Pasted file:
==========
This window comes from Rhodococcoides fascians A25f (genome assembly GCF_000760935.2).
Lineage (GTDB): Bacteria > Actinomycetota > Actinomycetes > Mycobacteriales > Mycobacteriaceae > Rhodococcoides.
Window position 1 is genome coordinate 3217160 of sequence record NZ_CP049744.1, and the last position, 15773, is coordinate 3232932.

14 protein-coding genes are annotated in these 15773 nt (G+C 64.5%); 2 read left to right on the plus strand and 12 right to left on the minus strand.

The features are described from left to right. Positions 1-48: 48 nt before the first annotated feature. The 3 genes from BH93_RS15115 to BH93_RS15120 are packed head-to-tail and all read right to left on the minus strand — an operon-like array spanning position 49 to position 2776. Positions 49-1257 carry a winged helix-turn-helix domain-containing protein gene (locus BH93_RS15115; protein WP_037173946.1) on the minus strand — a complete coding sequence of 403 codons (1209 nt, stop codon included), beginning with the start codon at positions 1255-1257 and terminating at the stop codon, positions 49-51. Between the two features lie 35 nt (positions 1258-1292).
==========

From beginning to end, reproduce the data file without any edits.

This window comes from Rhodococcoides fascians A25f (genome assembly GCF_000760935.2).
Lineage (GTDB): Bacteria > Actinomycetota > Actinomycetes > Mycobacteriales > Mycobacteriaceae > Rhodococcoides.
Window position 1 is genome coordinate 3217160 of sequence record NZ_CP049744.1, and the last position, 15773, is coordinate 3232932.

14 protein-coding genes are annotated in these 15773 nt (G+C 64.5%); 2 read left to right on the plus strand and 12 right to left on the minus strand.

The features are described from left to right. Positions 1-48: 48 nt before the first annotated feature. The 3 genes from BH93_RS15115 to BH93_RS15120 are packed head-to-tail and all read right to left on the minus strand — an operon-like array spanning position 49 to position 2776. Positions 49-1257 carry a winged helix-turn-helix domain-containing protein gene (locus BH93_RS15115; protein WP_037173946.1) on the minus strand — a complete coding sequence of 403 codons (1209 nt, stop codon included), beginning with the start codon at positions 1255-1257 and terminating at the stop codon, positions 49-51. Between the two features lie 35 nt (positions 1258-1292).